Some creators say a work of art is never finished, merely abandoned. Others would point out that seriously, these aren’t finished.
Geoffrey Chaucer’s tale promises two stories by pilgrims on the way to Canterbury, and another two stories on the way back home. But you never read those stories in high school English because Chaucer never got around to finishing them. Scholars blame Chaucer’s busy business life—he worked at the Port of London, moved to Kent to be the Justice of Peace, later worked as a member of Kent’s parliament, and then shuttled back to London as a clerk for the King.
Mozart died while penning the Requiem. Since he received only half the payment for the composition up-front, his wife tried hiring someone else to secretly finish the piece so she could collect the rest of the money. It was eventually finished by Franz Xaver Süssmayr, and has since undergone many other revisions.
Anyone who’s read Dostoyevsky’s philosophical tome may think it’s long enough. But it was supposed to be just “Part One” of a larger work called, The Life of a Great Sinner. But a few months after finishing Brothers, Dostoyevsky gave up the ghost. We can only assume his funeral-goers ate pancakes afterward.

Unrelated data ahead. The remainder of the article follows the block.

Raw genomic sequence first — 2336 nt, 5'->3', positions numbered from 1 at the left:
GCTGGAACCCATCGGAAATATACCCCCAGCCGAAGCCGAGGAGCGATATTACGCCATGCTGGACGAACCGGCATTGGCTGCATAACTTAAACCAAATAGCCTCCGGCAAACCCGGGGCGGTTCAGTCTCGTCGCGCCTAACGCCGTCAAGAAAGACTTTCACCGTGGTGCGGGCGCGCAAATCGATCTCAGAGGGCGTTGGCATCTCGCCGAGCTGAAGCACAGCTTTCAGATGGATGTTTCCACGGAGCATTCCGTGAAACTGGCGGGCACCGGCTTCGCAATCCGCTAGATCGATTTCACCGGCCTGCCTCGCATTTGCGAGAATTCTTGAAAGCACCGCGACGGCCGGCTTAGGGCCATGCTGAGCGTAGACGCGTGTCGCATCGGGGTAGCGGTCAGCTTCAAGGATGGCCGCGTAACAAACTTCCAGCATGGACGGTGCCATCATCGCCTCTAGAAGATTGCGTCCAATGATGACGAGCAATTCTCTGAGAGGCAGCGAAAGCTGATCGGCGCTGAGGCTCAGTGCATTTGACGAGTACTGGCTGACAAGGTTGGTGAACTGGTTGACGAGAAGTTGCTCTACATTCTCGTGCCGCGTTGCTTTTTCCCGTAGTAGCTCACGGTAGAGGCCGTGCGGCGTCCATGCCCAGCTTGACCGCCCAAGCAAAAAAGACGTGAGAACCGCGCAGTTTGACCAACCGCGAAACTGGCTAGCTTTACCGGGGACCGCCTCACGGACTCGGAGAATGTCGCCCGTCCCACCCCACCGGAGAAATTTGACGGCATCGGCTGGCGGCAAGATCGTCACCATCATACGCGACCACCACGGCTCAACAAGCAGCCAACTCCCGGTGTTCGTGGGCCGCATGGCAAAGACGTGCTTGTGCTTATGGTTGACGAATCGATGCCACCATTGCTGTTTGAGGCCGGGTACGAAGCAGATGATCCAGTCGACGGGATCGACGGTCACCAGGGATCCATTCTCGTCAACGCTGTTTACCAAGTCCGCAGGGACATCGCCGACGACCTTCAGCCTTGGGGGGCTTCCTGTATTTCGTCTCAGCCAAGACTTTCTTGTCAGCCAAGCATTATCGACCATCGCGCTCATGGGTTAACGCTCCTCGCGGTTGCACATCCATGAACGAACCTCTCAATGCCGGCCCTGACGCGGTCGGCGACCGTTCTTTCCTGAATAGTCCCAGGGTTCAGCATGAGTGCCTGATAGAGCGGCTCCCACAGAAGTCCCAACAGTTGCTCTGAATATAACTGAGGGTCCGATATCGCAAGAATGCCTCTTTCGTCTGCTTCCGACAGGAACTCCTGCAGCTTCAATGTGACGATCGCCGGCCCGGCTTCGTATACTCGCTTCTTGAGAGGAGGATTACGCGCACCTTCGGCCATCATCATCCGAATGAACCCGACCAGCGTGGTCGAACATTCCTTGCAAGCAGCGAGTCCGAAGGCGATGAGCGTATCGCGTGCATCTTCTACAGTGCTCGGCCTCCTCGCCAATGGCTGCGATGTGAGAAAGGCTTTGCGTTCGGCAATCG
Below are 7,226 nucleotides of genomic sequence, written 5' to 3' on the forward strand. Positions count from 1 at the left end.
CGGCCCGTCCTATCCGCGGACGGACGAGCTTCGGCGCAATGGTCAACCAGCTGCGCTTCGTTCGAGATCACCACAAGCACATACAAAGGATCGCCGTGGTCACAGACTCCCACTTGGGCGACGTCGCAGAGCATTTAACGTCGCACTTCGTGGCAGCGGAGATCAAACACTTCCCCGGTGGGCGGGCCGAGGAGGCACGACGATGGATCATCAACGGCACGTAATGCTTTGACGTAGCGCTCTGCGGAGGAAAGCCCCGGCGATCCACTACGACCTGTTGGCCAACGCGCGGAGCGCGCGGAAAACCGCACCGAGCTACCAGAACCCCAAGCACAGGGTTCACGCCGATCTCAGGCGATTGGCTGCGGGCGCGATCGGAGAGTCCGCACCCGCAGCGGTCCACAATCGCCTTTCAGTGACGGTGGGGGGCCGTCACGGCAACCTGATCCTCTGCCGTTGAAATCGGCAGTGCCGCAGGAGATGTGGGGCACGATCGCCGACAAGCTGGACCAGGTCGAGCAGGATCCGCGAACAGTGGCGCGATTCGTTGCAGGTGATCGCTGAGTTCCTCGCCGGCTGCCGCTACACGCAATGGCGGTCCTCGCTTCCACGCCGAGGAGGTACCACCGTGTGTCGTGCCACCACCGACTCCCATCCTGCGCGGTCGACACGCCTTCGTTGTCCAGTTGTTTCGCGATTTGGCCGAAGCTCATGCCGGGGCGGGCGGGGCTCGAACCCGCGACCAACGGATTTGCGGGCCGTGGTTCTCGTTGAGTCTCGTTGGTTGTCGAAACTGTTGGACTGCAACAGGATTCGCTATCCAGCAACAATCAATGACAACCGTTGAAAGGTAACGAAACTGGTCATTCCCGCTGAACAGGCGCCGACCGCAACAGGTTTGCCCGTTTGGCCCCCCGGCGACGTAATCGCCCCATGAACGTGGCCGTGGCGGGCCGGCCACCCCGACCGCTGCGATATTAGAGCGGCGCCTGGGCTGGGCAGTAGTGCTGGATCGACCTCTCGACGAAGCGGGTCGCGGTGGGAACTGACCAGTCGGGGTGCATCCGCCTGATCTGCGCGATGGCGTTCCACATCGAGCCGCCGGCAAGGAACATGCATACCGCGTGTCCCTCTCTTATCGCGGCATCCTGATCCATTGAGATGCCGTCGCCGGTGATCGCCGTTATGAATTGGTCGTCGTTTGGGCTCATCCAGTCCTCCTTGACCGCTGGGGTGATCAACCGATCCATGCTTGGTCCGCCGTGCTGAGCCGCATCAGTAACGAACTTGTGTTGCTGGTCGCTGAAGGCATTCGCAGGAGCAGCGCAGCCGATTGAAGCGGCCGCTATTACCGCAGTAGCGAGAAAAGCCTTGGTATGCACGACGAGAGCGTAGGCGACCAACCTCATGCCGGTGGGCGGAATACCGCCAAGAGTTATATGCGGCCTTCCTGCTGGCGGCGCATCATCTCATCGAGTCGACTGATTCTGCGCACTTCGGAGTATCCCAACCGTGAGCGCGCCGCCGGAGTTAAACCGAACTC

Scholars can’t agree whether Michelangelo’s sculptural creation is a David or an Apollo—but they all agree that, for whatever reason, it wasn’t finished. They’re not sure why.
Although it’s considered one of his best works, Raphael left 16 sections of the painting unfinished when he died. Assistants had to finish some of the figures at the lower left.
The watercolor by Elizabeth Shoumatoff was painted on April 12, 1945 at Roosevelt’s Georgia retreat, the Little White House. The duo took a break for lunch, where the President complained, “I have a terrific pain in the back of my head.” He slumped in his chair and was soon declared dead from a stroke. Shoumatoff later finished a second version, but the original remains incomplete.
The towering church in upper Manhattan is one of the largest cathedrals in the world, but that doesn’t mean it’s complete. Construction began in 1892 and was on-again, off-again. It’s still missing its spires.
The story goes that Coleridge took some laudanum, fell asleep, and dreamed up the poem in its entirety. He woke in a doped-up stupor and started scribbling. But he was interrupted before he could finish and had to leave for an hour on business. When Coleridge returned to work on the poem, his inspiration—and his buzz—was gone.
Obviously, just because a work was never technically finished doesn’t mean it’s not a masterpiece. For a look at another long-delayed magnum opus from Eric Jonrosh, tune in to The Spoils of Babylon on IFC, Thursdays at 10/9c.